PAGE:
Riverdale, Maryland

Granados House in Riverdale

The Granados family moved from their house in Mt. Rainier to a house in Riverdale in 1917 - the same year that the family became Naturalized U.S. citizens.

Granados house in Mt. Ranier
Granados House in Mt. Rainier

The Granados home in America

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On August 6, 1917, the family became Naturalized U.S. Citizens before the Supreme Court of the District of Columbia. (Document No. 798847)  The certificate reads: Ramon Granados Marquez, residing at 1423 G St., N.W., Washington, DC, at a special term of the Supreme Court of the District of Columbia held at Washington is admitted as a citizen of the United States of America. Also listed are: “Concepcion, 36; Louis Leon, Concepcion, Rosario, Clara Maria, Ramon, Maria Carmen and Delores, ages 13, 11, 9, 7, 5, 3 and 1.  

In 1917, the family moved to 407 First St., Riverdale, MD, where Juan, Mercedes and Antonio were born.  Houses there rented for $25 a month, which could applied toward their purchase.  In about 1920, the house was put in Ramon’s name.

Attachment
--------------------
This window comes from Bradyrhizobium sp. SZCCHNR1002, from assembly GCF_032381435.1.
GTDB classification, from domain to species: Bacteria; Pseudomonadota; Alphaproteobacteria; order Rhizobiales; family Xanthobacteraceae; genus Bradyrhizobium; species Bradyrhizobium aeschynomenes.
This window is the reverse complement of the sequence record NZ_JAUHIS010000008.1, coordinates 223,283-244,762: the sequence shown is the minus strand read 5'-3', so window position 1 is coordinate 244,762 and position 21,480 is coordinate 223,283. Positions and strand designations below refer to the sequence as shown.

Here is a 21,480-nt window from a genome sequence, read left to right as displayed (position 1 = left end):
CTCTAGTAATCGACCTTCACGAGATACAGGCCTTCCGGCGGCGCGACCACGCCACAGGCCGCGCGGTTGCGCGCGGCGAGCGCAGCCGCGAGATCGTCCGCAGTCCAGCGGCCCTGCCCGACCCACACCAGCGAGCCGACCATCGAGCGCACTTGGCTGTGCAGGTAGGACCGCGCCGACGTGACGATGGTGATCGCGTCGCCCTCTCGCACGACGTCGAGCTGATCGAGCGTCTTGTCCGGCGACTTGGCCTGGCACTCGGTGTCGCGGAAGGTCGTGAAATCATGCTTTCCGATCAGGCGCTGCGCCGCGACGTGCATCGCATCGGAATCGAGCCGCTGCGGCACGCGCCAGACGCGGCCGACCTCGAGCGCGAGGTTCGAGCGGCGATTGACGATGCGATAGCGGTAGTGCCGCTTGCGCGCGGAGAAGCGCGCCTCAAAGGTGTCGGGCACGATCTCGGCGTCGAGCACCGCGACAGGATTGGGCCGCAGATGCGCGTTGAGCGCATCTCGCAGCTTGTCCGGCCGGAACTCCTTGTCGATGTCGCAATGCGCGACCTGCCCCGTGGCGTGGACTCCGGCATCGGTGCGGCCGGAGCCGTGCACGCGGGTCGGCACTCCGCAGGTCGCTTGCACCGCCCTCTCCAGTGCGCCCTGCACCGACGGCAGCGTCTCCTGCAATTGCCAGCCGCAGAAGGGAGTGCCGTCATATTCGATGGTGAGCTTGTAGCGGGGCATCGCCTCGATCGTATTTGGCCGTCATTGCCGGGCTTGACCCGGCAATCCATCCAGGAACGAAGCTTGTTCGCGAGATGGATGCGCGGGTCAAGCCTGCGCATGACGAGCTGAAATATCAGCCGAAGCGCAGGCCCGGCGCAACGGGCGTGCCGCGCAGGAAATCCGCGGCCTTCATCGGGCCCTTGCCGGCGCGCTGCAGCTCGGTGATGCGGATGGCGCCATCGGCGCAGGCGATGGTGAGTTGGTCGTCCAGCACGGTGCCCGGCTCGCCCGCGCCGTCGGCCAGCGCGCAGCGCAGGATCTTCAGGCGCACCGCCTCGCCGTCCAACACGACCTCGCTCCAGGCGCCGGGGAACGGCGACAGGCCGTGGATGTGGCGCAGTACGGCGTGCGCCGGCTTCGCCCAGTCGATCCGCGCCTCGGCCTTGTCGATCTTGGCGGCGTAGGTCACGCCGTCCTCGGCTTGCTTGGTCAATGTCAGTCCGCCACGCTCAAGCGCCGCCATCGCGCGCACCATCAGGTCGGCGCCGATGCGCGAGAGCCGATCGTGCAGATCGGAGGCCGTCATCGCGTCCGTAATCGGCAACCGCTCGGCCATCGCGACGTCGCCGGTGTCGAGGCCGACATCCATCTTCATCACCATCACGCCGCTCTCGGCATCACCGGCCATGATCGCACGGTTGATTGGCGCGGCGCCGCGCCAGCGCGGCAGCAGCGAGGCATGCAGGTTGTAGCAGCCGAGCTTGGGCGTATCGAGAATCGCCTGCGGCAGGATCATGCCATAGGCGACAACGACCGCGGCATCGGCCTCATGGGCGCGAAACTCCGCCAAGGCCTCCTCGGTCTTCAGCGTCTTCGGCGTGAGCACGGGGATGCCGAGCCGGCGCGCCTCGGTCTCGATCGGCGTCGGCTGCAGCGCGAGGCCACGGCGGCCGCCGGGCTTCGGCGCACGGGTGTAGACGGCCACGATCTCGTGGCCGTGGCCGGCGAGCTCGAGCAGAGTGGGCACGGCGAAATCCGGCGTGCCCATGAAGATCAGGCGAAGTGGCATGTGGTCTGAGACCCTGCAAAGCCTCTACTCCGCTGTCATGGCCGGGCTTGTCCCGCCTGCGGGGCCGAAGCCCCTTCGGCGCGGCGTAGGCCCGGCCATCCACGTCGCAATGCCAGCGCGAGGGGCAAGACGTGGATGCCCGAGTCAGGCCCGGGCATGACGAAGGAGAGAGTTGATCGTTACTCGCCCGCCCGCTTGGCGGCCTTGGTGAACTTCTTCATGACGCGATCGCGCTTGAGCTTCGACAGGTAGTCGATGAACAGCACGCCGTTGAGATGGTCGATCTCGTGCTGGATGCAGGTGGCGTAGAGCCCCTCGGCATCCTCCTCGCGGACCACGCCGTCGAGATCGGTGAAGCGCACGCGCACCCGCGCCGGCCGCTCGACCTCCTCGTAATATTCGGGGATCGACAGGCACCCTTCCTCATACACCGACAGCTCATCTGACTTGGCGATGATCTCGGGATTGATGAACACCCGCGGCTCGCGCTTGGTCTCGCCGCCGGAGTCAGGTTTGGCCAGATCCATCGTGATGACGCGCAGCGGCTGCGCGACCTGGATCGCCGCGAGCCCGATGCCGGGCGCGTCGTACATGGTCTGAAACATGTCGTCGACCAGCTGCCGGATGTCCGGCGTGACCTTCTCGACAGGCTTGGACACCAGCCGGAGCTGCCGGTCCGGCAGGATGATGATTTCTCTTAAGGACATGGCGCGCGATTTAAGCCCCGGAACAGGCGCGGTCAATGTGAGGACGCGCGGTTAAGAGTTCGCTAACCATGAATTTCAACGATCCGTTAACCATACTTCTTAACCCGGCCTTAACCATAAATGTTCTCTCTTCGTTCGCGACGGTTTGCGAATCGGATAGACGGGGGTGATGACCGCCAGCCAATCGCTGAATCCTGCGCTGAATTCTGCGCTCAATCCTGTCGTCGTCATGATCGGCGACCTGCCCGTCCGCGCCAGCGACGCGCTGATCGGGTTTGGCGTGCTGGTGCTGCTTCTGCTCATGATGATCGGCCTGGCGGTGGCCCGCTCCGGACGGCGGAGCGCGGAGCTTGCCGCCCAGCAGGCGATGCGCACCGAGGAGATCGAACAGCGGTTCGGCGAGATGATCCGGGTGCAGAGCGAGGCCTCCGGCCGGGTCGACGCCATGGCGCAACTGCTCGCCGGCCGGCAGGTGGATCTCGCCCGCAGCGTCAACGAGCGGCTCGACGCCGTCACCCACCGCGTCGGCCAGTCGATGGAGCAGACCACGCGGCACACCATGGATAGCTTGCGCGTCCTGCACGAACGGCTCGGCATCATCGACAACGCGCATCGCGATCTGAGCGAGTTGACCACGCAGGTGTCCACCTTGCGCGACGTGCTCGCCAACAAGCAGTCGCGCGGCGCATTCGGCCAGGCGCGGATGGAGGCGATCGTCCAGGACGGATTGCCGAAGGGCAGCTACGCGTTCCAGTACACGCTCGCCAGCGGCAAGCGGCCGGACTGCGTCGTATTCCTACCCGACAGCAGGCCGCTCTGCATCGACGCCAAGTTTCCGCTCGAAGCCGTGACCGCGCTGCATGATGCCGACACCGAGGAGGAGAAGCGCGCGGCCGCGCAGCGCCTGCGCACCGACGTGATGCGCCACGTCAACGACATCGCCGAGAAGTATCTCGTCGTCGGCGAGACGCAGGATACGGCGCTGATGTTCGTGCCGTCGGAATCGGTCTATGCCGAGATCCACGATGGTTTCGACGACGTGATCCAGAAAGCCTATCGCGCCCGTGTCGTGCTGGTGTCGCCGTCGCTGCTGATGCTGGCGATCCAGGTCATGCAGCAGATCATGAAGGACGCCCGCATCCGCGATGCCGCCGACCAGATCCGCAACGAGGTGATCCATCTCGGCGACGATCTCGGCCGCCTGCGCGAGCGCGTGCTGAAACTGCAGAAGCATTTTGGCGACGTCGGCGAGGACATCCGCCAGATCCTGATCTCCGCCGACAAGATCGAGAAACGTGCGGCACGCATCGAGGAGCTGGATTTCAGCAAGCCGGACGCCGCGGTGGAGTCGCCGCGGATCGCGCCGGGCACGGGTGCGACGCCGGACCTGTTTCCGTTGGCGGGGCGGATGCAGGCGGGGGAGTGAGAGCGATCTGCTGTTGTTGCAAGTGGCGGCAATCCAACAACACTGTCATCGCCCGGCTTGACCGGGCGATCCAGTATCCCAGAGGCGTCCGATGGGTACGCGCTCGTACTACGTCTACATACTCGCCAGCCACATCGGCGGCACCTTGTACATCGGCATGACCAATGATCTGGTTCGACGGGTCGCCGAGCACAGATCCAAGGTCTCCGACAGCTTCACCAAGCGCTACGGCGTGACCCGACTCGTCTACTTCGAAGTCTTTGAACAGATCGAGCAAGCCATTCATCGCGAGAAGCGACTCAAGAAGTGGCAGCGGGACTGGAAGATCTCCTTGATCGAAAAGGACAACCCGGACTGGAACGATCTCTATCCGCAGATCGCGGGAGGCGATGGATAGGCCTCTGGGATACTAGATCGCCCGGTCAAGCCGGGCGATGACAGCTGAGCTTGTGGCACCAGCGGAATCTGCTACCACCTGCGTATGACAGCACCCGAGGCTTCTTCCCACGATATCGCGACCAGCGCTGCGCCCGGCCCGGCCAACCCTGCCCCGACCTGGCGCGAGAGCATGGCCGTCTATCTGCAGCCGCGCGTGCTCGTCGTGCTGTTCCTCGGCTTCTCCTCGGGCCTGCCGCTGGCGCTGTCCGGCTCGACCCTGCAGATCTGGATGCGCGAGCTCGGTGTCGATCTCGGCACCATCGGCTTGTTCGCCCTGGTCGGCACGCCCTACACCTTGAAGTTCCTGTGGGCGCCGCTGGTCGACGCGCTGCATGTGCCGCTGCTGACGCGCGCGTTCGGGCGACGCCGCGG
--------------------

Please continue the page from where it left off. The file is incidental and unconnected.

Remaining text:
Ramon became good friends of the Lurba brothers, Ramon and Jimmie, who he met on board ship bound for the U.S.  The Lurba’s had a delicatessen on upper 14th Street, NW, which the Spanish people of Washington patronized.  At Ramon Granados’ suggestion, they added tables so food could be served in the shop.  Later when the old Hippodrome movie closed on E Street, the Lurbas opened the Pomona Restaurant there. Later they opened the Ceres next door and the Earl Restaurant in the building which housed the Earl Movie Theater (now the Warner). 

Luis helped his father translate a book on rules for the game of Jai Alai.  The original book was written in Spanish.  The game had become popular in Florida, but it had no English rules.   

Concepcion Rey Granados died on June 23, 1930 when 49; Ramon Granados died on June 21, 1937 at age 57.  Both are buried in Mt. Olivet Cemetery, Washington, D.C. (Section 58, Site 494)


Granados and Rey families are joined

Granados Origins in Spain

Coming to America



Coat of Arms

Narrative by Luis Leon Granados on Emigration




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